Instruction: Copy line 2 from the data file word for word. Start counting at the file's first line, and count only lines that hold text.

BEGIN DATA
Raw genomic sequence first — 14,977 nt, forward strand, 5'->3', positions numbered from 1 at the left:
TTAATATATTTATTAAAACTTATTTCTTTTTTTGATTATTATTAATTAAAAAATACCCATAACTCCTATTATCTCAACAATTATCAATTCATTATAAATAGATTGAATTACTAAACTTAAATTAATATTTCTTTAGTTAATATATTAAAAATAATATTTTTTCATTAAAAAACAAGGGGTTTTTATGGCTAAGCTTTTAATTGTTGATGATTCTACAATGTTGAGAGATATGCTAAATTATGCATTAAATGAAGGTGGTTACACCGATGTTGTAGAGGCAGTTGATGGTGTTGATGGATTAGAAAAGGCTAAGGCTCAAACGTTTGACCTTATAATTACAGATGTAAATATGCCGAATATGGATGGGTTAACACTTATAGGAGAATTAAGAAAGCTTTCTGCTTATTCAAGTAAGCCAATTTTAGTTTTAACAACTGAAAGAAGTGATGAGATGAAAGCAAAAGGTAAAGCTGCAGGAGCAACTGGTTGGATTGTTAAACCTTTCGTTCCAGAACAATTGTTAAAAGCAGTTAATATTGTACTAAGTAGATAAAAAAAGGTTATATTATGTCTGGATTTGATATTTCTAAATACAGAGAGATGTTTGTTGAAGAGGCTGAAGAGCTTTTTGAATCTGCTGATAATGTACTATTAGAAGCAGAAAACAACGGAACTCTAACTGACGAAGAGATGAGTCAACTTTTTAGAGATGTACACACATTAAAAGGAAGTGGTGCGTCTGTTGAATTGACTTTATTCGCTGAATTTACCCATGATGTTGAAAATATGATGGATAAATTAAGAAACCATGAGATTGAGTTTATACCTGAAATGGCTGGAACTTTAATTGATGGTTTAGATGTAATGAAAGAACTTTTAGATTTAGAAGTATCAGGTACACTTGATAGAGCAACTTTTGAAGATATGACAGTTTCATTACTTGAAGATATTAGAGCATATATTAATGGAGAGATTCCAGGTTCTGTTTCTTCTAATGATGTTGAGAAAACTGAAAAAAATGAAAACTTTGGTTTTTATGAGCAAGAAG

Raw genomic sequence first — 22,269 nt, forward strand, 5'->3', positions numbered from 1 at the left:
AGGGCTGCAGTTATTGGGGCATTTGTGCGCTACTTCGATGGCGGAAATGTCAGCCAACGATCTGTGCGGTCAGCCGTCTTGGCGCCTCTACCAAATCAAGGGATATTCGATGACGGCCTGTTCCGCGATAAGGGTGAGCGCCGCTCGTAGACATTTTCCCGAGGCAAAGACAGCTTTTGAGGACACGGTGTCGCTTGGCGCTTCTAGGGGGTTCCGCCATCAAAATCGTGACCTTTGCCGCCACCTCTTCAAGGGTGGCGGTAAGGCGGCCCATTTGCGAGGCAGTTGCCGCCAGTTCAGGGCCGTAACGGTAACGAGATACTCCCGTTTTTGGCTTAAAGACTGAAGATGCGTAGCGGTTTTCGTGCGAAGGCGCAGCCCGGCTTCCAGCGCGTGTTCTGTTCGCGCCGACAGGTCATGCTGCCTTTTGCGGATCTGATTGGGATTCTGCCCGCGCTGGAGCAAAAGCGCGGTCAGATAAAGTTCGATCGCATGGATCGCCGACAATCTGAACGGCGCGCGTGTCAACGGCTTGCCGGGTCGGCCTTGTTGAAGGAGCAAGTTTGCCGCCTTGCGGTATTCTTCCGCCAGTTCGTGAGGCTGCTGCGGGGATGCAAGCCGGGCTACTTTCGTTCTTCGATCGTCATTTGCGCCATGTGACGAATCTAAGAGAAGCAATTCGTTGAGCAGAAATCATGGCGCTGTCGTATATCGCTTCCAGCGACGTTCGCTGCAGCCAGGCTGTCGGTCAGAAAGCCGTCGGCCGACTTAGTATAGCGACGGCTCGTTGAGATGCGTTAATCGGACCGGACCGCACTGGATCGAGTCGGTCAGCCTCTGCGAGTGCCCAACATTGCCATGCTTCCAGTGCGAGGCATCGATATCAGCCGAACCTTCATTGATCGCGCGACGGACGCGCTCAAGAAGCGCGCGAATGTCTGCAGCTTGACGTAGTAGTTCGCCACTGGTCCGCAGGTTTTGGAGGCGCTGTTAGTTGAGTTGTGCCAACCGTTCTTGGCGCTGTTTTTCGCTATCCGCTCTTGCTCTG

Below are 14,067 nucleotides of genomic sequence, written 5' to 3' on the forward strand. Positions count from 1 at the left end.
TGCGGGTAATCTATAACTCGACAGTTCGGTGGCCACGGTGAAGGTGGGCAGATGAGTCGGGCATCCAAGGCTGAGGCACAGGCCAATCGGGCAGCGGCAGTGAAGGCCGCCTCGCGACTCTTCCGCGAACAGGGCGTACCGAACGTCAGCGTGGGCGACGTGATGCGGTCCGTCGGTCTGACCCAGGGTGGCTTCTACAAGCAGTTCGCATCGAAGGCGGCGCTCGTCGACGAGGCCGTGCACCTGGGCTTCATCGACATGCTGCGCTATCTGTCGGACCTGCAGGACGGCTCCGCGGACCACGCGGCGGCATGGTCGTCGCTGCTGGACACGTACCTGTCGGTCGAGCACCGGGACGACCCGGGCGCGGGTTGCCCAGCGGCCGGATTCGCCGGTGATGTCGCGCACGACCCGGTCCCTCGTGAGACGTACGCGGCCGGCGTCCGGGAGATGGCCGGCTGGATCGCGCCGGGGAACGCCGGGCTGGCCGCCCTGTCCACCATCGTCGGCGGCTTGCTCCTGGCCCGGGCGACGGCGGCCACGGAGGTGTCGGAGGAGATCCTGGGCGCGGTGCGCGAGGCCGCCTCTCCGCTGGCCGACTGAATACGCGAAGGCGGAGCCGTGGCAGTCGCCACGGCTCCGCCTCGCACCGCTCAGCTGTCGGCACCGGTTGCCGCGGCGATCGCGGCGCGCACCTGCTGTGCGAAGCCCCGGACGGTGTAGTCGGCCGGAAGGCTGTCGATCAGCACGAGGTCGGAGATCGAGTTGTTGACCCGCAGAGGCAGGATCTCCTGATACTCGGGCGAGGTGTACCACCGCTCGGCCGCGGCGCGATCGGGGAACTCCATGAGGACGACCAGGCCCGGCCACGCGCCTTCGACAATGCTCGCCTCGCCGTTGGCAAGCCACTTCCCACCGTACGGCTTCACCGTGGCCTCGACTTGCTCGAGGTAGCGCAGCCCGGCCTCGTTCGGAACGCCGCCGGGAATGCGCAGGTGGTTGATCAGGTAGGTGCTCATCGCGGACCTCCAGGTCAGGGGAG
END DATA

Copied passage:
TTAATATATTTATTAAAACTTATTTCTTTTTTTGATTATTATTAATTAAAAAATACCCATAACTCCTATTATCTCAACAATTATCAATTCATTATAAATAGATTGAATTACTAAACTTAAATTAATATTTCTTTAGTTAATATATTAAAAATAATATTTTTTCATTAAAAAACAAGGGGTTTTTATGGCTAAGCTTTTAATTGTTGATGATTCTACAATGTTGAGAGATATGCTAAATTATGCATTAAATGAAGGTGGTTACACCGATGTTGTAGAGGCAGTTGATGGTGTTGATGGATTAGAAAAGGCTAAGGCTCAAACGTTTGACCTTATAATTACAGATGTAAATATGCCGAATATGGATGGGTTAACACTTATAGGAGAATTAAGAAAGCTTTCTGCTTATTCAAGTAAGCCAATTTTAGTTTTAACAACTGAAAGAAGTGATGAGATGAAAGCAAAAGGTAAAGCTGCAGGAGCAACTGGTTGGATTGTTAAACCTTTCGTTCCAGAACAATTGTTAAAAGCAGTTAATATTGTACTAAGTAGATAAAAAAAGGTTATATTATGTCTGGATTTGATATTTCTAAATACAGAGAGATGTTTGTTGAAGAGGCTGAAGAGCTTTTTGAATCTGCTGATAATGTACTATTAGAAGCAGAAAACAACGGAACTCTAACTGACGAAGAGATGAGTCAACTTTTTAGAGATGTACACACATTAAAAGGAAGTGGTGCGTCTGTTGAATTGACTTTATTCGCTGAATTTACCCATGATGTTGAAAATATGATGGATAAATTAAGAAACCATGAGATTGAGTTTATACCTGAAATGGCTGGAACTTTAATTGATGGTTTAGATGTAATGAAAGAACTTTTAGATTTAGAAGTATCAGGTACACTTGATAGAGCAACTTTTGAAGATATGACAGTTTCATTACTTGAAGATATTAGAGCATATATTAATGGAGAGATTCCAGGTTCTGTTTCTTCTAATGATGTTGAGAAAACTGAAAAAAATGAAAACTTTGGTTTTTATGAGCAAGAAG